How can we reach emission rates that are 6-7 times lower?
I would say that there are three main steps. The first step is energy efficiency. If we would be more efficient in house construction, production industry and transport, then a big plus is that the emissions are lowering. Another advantage is that we need less investments in production capacity to satisfy the energy demand. Many energy efficiency solutions provide financial saving and make achieving climate neutrality more favourable for the society.
The second step is to make energy carriers climate neutral – that’s electricity and heat production and transportation fuels. All these sectors need changes. The third step is capturing. It’s probably most reasonable to invest in afforesting out of use lands and turn peat soil areas into natural grasslands. There’s a new forestry development plan in the works. We should agree there which capturing rates are desirable and then target cutting capacity according to that.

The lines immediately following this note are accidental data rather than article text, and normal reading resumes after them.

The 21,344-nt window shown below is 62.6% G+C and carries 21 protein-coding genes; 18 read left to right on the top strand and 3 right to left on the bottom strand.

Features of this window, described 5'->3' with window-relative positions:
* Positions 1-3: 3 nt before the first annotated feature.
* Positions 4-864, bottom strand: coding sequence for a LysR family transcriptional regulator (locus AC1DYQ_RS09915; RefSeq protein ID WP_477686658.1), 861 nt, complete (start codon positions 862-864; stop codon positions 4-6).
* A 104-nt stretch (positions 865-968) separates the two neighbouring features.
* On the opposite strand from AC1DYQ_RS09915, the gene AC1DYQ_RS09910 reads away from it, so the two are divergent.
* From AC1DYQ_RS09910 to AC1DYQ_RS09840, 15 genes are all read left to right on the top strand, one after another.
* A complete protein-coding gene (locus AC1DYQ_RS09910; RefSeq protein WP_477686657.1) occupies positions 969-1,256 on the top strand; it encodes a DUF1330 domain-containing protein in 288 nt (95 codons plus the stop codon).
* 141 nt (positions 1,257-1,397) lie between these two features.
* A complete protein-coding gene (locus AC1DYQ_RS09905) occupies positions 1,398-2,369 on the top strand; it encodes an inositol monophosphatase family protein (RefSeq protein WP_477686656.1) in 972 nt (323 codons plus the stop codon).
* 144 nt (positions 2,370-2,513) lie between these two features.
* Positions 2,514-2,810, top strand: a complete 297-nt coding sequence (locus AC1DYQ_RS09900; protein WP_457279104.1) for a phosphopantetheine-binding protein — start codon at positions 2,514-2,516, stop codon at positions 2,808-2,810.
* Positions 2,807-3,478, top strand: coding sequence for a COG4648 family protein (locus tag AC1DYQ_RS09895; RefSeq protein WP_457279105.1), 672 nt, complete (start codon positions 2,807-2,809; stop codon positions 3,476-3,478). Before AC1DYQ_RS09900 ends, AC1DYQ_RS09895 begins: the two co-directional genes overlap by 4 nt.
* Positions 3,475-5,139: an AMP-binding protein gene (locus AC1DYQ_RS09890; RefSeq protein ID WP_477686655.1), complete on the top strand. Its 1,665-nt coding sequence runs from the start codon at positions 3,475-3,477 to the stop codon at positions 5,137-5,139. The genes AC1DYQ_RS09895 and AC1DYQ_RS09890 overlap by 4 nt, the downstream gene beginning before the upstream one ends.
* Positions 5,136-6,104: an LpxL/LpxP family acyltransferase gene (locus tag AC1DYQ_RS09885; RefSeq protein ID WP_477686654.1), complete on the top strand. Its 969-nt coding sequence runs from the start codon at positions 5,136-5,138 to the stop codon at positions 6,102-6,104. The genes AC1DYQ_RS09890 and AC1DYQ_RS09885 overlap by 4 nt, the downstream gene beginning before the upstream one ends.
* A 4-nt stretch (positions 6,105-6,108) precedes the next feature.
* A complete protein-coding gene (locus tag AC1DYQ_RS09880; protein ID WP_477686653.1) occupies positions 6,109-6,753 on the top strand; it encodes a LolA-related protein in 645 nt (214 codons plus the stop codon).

These are roughly the three directions. Which exact actions to take and to what extent – that’s a decision of the government. But we need to keep in mind that the tempo needs to be quite fast. We cannot agree that we will do just a little bit.
So it means prioritising this topic and taking fast action?
Yes. We created one possible scenario for reaching climate neutrality and one of our conclusions was that it needs to be a made priority. If the government makes a positive decision to take that ambition as our goal, then it means that all future actions must support this goal. It means that with every investment the state makes, we need to question whether it contributes to climate neutrality or not. I think that all ministries should have a clear action plan about what are the next 1-5 things in coming 3 years that bring fast effect.